My colleague, Lauren Nelson, and I have just published a Quick Take to capture some of our immediate impressions from the event. As our report discusses, the Foundation is making some good progress but there are a number of clear challenges that must still be addressed. How well do you think the Foundation is addressing the challenges we discuss?

Amazon Web Services Pushes Enterprise And Hybrid Messages At re:Invent

The hordes gathered in Las Vegas this week, for Amazon's latest re:Invent show. Over 18,000 individuals queued to get into sessions, jostled to reach the Oreo Cookie Popcorn (yes, really), and dodged casino-goers to hear from AWS, its partners and its customers. Las Vegas may figure nowhere on my list of favourite places, but the programme of Analyst sessions AWS laid on for earlier in the week definitely justified this trip.

The headline items (the Internet of Things, Business Intelligence, and a Snowball chucked straight at the 'hell' that is the enterprise data centre (think about it)) are much-discussed, but in many ways the more interesting stuff was AWS' continued - quiet, methodical, inexorable - improvement of its current offerings. One by one, enterprise 'reasons' to avoid AWS or its public cloud competitors are being systematically demolished.

Not headline-worthy, but important. And, as I and a number of my colleagues note in our Quick Take view on this week's show, AWS is most definitely turning up the heat. Frogs, we're told, don't know they're being boiled alive if you just turn up the heat slowly. CIOs, hopefully, are paying more attention to the warmth of AWS, all around them.

OpenStack Is Now Ready For Business

The open source cloud computing project, OpenStack, has a reputation as a bit of a science project; technologically interesting, fine for those who don’t mind getting their hands dirty, but not something that normal companies are going to depend upon for anything serious or important.

That reputation, although possibly justifiable a year or two back, really doesn’t stand up to close scrutiny anymore. And that’s what my very first (short) Forrester report argues.

OpenStack is now ready for business, but implementation is not without its challenges.

As part of the selection process here at Forrester, prospective analysts prepare a short report in the Forrester style. They also deliver a presentation based upon that report, and defend their hypothesis in the face of some pointed questioning.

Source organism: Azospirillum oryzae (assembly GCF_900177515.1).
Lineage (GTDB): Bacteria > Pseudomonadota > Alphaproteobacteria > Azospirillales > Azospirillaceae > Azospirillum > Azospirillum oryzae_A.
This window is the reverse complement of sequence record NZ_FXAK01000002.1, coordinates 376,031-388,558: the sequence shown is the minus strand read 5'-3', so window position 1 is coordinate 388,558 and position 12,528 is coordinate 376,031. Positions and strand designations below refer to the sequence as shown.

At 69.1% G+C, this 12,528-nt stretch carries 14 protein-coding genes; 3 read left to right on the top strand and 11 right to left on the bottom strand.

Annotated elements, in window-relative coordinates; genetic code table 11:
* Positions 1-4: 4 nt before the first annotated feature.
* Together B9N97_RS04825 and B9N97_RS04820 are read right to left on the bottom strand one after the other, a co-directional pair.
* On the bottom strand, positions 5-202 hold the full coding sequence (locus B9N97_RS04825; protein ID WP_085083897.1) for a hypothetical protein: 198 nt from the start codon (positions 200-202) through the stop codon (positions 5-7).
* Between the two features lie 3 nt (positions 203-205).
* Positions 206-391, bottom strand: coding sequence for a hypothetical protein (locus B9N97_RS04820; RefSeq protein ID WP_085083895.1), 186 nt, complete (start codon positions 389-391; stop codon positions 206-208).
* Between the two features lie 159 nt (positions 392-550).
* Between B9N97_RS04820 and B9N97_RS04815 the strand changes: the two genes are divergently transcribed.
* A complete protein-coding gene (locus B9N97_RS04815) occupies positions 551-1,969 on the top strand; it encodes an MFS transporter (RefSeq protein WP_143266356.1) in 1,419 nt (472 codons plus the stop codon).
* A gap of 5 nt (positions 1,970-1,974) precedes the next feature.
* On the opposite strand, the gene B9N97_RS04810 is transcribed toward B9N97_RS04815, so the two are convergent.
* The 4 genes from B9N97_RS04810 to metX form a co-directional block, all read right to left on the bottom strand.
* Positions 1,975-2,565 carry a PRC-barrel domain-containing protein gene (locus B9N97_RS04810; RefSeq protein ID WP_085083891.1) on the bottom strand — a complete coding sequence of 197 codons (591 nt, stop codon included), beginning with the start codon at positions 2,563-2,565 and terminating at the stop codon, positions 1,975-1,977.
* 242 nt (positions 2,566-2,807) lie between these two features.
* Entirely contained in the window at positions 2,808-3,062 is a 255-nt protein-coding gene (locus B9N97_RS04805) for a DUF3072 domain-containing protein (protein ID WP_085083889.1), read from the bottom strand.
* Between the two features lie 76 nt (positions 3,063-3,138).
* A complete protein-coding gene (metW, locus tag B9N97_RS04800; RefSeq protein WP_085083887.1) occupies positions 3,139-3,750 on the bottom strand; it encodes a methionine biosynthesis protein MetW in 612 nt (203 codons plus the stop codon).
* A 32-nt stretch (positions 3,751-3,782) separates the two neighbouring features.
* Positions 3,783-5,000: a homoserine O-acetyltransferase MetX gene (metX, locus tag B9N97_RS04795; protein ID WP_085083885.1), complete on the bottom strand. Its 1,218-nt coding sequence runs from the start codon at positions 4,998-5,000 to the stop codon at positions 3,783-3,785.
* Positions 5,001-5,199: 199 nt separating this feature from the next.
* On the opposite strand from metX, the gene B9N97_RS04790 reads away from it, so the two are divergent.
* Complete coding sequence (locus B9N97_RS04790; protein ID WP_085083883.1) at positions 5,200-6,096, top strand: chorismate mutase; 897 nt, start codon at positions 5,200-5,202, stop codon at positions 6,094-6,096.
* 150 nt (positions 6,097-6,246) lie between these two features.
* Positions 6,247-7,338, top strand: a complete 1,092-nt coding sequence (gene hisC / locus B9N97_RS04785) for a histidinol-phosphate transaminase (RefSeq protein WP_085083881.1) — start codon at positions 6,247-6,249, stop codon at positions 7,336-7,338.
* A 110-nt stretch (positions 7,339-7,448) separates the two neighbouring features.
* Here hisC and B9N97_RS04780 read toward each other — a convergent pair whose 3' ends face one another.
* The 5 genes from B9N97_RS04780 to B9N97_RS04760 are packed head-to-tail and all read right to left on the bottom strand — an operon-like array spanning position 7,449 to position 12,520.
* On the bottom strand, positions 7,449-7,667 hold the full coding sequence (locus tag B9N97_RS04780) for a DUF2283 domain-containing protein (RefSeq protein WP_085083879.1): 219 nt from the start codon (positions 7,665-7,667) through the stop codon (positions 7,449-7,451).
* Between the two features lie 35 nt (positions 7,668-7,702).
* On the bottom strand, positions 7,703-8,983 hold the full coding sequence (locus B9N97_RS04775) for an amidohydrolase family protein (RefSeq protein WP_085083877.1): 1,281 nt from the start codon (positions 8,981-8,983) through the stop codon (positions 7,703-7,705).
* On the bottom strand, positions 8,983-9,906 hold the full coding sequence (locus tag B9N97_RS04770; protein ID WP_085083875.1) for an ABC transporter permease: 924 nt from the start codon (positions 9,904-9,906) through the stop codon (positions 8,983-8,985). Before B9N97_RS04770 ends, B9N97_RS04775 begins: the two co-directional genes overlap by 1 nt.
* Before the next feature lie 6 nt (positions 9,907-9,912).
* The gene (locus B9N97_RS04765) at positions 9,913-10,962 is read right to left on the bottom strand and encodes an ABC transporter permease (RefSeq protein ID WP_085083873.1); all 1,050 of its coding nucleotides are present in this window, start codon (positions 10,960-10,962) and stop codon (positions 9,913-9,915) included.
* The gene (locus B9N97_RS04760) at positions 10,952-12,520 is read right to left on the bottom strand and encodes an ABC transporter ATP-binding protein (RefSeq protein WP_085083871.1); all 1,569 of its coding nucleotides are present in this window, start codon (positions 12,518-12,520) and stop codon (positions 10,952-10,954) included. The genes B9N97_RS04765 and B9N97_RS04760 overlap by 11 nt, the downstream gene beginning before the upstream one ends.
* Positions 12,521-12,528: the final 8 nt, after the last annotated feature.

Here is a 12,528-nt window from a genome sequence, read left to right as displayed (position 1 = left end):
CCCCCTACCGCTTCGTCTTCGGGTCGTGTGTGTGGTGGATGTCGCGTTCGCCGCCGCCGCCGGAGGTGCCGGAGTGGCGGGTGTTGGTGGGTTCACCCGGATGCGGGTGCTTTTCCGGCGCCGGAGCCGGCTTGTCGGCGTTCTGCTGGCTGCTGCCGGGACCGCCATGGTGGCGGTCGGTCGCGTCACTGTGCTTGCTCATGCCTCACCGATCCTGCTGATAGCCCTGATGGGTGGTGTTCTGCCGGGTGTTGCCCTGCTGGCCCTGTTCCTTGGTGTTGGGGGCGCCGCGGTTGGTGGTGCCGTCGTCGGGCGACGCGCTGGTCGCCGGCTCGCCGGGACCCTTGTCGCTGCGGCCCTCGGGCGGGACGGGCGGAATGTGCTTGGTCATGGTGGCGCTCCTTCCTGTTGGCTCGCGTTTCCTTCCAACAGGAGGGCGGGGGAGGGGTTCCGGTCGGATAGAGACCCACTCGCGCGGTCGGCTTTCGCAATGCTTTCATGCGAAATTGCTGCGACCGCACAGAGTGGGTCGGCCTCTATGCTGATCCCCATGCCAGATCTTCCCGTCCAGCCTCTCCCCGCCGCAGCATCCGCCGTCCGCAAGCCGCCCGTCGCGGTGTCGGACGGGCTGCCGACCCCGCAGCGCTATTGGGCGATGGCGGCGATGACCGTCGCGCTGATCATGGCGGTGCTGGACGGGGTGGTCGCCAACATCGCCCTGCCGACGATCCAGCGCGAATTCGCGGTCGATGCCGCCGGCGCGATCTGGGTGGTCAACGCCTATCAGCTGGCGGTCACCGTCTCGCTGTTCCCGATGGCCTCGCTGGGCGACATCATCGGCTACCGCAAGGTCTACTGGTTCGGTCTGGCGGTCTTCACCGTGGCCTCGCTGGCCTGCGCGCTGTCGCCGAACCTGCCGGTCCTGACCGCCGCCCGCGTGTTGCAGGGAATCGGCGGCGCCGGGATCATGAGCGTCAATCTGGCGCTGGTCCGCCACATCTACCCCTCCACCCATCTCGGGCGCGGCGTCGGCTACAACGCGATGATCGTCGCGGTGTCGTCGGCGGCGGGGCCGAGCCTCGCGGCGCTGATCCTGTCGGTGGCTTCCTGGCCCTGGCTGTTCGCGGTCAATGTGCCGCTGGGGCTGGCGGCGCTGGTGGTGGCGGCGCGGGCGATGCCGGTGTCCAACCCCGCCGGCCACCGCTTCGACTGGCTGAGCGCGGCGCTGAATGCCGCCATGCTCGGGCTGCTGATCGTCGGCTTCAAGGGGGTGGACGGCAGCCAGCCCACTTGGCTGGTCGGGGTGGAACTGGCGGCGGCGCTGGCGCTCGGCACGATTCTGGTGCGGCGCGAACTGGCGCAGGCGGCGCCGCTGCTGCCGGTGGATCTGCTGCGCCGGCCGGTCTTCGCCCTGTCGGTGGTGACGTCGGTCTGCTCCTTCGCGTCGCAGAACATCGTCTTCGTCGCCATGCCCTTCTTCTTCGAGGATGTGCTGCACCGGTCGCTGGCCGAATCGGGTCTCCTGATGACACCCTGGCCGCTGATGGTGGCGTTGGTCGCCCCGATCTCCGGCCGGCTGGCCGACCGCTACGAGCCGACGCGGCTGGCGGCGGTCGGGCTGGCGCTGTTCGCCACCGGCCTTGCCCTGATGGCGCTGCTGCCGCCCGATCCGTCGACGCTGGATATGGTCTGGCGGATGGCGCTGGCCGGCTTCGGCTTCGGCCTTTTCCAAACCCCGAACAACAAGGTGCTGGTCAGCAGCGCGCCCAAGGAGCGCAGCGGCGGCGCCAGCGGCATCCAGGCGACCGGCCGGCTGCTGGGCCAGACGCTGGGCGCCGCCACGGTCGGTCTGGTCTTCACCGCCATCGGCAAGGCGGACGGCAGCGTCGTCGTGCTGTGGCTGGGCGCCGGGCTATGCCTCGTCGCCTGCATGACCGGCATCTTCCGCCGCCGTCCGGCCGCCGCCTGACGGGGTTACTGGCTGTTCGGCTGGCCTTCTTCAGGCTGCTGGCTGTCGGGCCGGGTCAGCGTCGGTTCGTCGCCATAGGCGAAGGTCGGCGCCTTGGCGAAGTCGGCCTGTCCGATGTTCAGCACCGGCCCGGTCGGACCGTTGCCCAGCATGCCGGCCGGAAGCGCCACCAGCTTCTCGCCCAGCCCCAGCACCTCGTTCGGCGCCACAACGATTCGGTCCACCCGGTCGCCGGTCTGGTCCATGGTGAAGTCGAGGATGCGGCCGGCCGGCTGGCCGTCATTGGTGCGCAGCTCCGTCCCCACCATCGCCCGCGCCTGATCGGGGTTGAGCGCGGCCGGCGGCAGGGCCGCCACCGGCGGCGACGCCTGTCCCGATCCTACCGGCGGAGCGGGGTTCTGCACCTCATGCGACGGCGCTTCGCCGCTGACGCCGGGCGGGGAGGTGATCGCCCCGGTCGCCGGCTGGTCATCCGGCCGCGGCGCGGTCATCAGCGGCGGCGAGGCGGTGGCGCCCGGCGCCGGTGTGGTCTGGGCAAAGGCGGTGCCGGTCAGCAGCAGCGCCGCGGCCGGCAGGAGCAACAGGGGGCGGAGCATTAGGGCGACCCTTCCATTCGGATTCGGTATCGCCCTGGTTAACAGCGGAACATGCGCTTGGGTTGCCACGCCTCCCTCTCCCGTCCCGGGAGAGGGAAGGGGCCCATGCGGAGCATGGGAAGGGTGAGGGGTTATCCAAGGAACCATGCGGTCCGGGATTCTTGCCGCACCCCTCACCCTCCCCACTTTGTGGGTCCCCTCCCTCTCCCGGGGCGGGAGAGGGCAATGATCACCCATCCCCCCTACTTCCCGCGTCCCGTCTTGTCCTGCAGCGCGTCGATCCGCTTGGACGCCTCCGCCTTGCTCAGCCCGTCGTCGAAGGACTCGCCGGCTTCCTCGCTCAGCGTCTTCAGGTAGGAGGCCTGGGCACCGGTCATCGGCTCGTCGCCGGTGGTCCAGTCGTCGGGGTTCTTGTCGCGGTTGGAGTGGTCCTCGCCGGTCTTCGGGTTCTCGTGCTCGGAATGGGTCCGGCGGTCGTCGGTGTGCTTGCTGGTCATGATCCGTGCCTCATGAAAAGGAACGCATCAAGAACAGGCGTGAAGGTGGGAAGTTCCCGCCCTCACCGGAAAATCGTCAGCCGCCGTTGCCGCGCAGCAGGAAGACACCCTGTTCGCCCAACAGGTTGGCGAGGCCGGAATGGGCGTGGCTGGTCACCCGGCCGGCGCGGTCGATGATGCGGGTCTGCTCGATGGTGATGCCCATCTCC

An earlier version of this report was my interview piece, which I wrote back in June. The tone and broad argument remain pretty true to the original, but a number of my new colleagues proved invaluable in deepening arguments, augmenting assertions with more data, and enriching the whole with extra endnotes and links to additional resources. Lauren Nelson, in particular, contributed a wealth of material gathered during her own work for May’s longer OpenStack Is Ready - Are You? Today’s document may have begun life as ‘mine’ (cue Gollum impression), but the piece that Forrester clients can now download is very much a team effort. This, I hear, will be a recurring theme here!

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Covering Cloud Computing From Europe For Forrester’s CIO Role

Hello from the newest analyst serving Forrester Research’s CIO role. My name is Paul Miller, and I joined Forrester at the beginning of August. I am attached to Forrester’s London office, but it’s already clear that I’ll be working with clients across many time zones.

As my Analyst bio describes, my primary focus is on cloud computing, with a particular interest in the way that cloud-based approaches enable (or even require) organizations to embrace digital transformation of themselves and their customer relationships. Before joining Forrester, I spent six years as an independent analyst and consultant. My work spanned cloud computing and big data and I am sure that this broader portfolio of interests will continue into my Forrester research, particularly where I can explore the demonstrable value that these approaches bring to those who embrace them.

I am still working on the best way to capture and explain my research coverage, talking with many of my new colleagues, and learning about potential synergies between what they already do and what I could or should be doing. I know that the first document to appear with my name on it will be a CIO-friendly look at OpenStack, as the genesis of this new Brief lies in a report that I had to write as part of Forrester’s recruitment process. I have a long (long, long) list of further reports I am keen to get started on, and these should begin to appear online as upcoming titles in the very near future. I shall also be blogging here, and look forward to using this as a way to get shorter thoughts and perspectives online relatively quickly. I’ve been regularly blogging for work since early 2004, although too many of the blogs I used to write for are now only preserved in the vaults of Brewster Kahle’s wonderful Internet Archive.